It is always the coldest just before daybreak, that particular
morning it was even colder than I could ever recall.
The coldness of my feet troubled me almost as much as my hands,
as my fingers were already numb from holding my gun at the ready.
I nervously chambered a round and clicked off the safety catch.
Now it was wait time. Waiting for the expected moment of decision
when to pull the trigger, hoping I wouldn't flinch from the expected
muzzle blast and the stock toe slamming into my shoulder. Just
trying to suppress the over anxious feeling became taxing. The
adrenaline began pumping as the long awaited action was about
to begin. We crouched in silence waiting for the first shot to
be fired. Coping with the frigid temperature meant stamping my
feet in the cold boots to maintain circulation.
My buddy Larry wise-cracked, "Don't shoot until you see
the whites of their eyes!" I thought he's nuts if he thinks
I'm going to sit and wait until they get that close.
Their scouts were approaching as we all strained in the semi-darkness
to pick up the leaders. The word was passed not to begin shooting
until they were well within range. As I pressed my cheek to the
ice-cold stock, the misty vapors from my rapid breathing momentarily
clouded the rear sight blotting out the front sight.
I found myself repeatedly double checking to make sure that
I had clicked the safety off to avoid that gut-wrenching feeling
of pulling the trigger and having nothing happen.
Patience was never one of my virtues and at the last moment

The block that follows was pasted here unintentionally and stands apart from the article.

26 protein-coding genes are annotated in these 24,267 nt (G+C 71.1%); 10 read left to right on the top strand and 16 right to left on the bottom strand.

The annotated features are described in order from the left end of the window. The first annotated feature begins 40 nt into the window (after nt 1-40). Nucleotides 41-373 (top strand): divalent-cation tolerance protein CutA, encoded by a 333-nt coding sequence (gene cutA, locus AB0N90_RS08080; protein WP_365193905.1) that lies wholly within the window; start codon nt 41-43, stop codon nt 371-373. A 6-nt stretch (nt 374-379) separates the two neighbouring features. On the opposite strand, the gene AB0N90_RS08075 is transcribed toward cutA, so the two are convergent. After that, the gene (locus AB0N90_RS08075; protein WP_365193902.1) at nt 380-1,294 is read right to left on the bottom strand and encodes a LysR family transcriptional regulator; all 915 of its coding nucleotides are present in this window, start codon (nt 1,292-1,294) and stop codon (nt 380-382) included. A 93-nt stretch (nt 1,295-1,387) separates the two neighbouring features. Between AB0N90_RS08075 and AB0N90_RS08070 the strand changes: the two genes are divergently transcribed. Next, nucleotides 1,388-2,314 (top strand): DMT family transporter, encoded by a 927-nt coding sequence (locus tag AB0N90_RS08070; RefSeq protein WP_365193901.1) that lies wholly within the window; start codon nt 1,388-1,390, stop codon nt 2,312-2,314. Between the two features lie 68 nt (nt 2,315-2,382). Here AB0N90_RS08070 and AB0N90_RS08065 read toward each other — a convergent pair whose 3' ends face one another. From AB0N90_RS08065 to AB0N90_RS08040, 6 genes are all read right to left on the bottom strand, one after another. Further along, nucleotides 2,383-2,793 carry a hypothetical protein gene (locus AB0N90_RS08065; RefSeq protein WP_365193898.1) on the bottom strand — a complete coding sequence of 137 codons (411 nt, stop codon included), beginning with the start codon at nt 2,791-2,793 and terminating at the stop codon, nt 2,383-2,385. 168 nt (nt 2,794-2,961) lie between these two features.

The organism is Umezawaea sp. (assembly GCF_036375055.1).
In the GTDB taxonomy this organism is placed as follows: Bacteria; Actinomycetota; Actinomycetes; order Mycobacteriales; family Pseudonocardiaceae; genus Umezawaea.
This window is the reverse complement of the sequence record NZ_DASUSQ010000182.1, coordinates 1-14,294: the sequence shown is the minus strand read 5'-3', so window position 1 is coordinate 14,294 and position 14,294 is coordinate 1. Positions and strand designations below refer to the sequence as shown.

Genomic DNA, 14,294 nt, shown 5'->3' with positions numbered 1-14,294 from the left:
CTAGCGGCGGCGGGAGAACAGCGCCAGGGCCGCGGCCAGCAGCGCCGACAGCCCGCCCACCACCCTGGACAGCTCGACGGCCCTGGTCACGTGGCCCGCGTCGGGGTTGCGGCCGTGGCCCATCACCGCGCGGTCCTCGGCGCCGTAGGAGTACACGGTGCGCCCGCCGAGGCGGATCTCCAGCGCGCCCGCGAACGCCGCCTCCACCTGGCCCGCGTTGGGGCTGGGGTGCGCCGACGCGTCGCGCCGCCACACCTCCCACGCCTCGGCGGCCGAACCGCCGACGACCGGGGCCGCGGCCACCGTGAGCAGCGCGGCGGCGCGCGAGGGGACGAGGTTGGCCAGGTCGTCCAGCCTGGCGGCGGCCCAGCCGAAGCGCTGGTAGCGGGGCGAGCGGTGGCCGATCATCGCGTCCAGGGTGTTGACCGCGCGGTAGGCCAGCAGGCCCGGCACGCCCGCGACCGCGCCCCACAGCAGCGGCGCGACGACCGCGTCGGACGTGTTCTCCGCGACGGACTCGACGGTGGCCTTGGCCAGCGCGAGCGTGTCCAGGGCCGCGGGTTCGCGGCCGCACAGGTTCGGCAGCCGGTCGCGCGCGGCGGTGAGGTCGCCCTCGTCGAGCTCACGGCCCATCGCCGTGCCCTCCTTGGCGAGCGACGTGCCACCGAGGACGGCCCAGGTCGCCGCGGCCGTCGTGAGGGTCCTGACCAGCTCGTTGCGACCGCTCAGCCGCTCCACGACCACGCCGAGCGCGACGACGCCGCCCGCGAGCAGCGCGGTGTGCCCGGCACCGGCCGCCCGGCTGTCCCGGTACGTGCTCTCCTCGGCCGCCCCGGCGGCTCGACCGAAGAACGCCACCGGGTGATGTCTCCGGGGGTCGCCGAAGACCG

I leaped to my feet and fired at one of the leaders. Then all
hell broke loose. Firing erupted all around me and the odor of
cordite quickly filled the air. Off to my right, the others were
firing too. Soon I could hear lead whizzing overhead from the
I fired off all my initial rounds and quickly reloaded to
resume shooting at the fleeing silhouettes. The barrel grew too
hot to touch and suddenly as it began, it became quiet as the
firing died out. Over the ringing in my ears, I could barely
hear the others' very excited voices as we vacated our camouflaged
holes to count the kill. Our small group were all "old-timers"
and rather nonchalant about their achievements that morning.
The sun was rising on the start of another good hunt day at
our private duck hunting club near the Salton Sea in southern
Note: This article was previously published
in a 1986 3rd Armored Division Association Newsletter.
Publication or reproduction, in part or whole,
is prohibited without written permission from the author, Don
R. Marsh. All rights remain the sole property of The Marsh Family